Dewberry (Rubus trivialis) in the Rubus Database

Common names:
Give a thumbs up Dewberry
Give a thumbs up Southern Dewberry

General Plant Information (Edit)
Plant Habit: Herb/Forb
Life cycle: Perennial
Sun Requirements: Full Sun to Partial Shade
Partial or Dappled Shade
Water Preferences: Mesic
Minimum cold hardiness: Zone 6a -23.3 °C (-10 °F) to -20.6 °C (-5 °F)
Maximum recommended zone: Zone 10b
Plant Height: 4 feet to 10 feet
Flowers: Showy
Flower Color: White
Other: 5 petaled 3/4" to 1 1/2" white flower often tinged in pink.
Bloom Size: 1"-2"
Flower Time: Late winter or early spring
Underground structures: Taproot
Suitable Locations: Xeriscapic
Uses: Groundcover
Wildlife Attractant: Bees
Resistances: Humidity tolerant
Pollinators: Various insects
Miscellaneous: With thorns/spines/prickles/teeth


Blackberries and Berries That Are BlackBlackberries and Berries That Are Black
June 8, 2014

It's impossible to walk barefoot in the yard. The brambles are everywhere. Even wearing shoes does not protect ankles from getting scratched. Ouch!

(Full article14 comments)
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Posted by plantladylin (Sebastian, Florida - Zone 10a) on Feb 20, 2013 7:47 PM

Southern Dewberry is a trailing, vine-like woody perennial; a native here in Florida and found throughout the state. Growing to 10 feet in height, the plant has intertwining branches with short downward pointing barbs along the length of the stems. The stiff, compound dark green leaves have coarse, toothed edges and appear along spiny stalks. The large, solitary flowers are borne on short, prickly flower stalks. Flowers are 3/4 to 1 1/2 inches wide, with 5 white oblong petals that are often tinged with pink. Fruit is a 1/2 to 1 1/4 inch rounded red berry that turns black at maturity and looks similar to a blackberry. Southern Dewberry is found in habitats of dry woods, along roadsides in thickets and pinelands.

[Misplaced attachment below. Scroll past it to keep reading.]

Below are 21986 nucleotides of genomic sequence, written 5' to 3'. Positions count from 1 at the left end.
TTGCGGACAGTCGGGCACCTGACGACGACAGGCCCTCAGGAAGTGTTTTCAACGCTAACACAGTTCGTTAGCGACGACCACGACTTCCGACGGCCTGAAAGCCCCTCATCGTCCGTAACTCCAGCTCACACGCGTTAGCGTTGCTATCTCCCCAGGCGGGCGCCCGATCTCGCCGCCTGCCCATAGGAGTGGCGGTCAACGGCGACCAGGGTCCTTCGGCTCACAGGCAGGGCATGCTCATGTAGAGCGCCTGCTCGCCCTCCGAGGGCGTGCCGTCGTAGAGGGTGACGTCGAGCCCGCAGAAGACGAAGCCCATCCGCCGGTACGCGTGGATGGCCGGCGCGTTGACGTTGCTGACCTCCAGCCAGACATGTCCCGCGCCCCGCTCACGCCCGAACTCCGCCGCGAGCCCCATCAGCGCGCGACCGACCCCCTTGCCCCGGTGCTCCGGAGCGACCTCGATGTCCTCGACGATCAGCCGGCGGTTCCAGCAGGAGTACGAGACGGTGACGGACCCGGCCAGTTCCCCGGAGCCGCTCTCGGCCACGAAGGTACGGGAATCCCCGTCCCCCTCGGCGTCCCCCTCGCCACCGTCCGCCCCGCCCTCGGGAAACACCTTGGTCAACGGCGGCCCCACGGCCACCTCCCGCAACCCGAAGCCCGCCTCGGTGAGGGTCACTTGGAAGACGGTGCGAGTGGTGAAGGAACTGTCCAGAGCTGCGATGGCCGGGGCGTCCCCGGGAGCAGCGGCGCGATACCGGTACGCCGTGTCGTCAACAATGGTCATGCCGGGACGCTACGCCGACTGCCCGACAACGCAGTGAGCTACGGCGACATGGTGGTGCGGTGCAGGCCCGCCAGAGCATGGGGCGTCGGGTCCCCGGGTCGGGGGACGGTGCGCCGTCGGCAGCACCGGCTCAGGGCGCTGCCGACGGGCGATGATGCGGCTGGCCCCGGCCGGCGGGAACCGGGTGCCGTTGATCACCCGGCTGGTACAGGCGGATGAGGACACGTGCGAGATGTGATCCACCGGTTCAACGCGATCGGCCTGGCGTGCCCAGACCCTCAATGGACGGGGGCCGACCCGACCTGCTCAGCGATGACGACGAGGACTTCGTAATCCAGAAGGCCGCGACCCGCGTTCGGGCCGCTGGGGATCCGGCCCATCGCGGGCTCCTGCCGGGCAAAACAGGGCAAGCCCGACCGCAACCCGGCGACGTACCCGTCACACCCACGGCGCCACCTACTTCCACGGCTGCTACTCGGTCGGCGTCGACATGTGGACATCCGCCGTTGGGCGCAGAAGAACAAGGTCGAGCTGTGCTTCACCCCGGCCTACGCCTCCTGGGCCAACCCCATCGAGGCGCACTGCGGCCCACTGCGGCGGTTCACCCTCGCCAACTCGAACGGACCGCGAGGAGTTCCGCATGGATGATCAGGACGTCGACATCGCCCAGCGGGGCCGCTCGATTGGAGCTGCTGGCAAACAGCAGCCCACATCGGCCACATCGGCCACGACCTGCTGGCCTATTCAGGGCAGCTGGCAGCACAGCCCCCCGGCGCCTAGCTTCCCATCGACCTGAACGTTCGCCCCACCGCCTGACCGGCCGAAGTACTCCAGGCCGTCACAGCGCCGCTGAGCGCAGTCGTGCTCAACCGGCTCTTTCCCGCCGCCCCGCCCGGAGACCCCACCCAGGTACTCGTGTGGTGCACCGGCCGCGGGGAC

Southern Dewberry is important to wildlife, providing nectar for insects and fruit for birds and small mammals. This plant holds special value to native bees, providing nesting materials and nesting structures.

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Posted by wildflowers (North East Texas - Zone 7b) on Mar 5, 2014 12:24 PM

Dewberries bloom here in spring along with others in the Rubus family, such as the blackberry bramble. I must say that I will seek out the dewberry vines (and keep track of the ripening fruit until they are ready for picking) because they have the plumpest and sweetest fruits of all.

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Discussion Threads about this plant
Thread Title Last Reply Replies
Vine identification by Mannn2 Mar 31, 2018 6:42 PM 17
Thorny viny spreading ground cover by MGgardening Apr 8, 2018 3:20 AM 16
What is growing in these woods? by Superfly Jan 30, 2018 5:40 PM 13
Dewberry (Rubus trivialis) by keithp2012 May 1, 2015 11:01 AM 3
Matelea and Rubus by texaskitty111 Jun 21, 2014 5:51 PM 14

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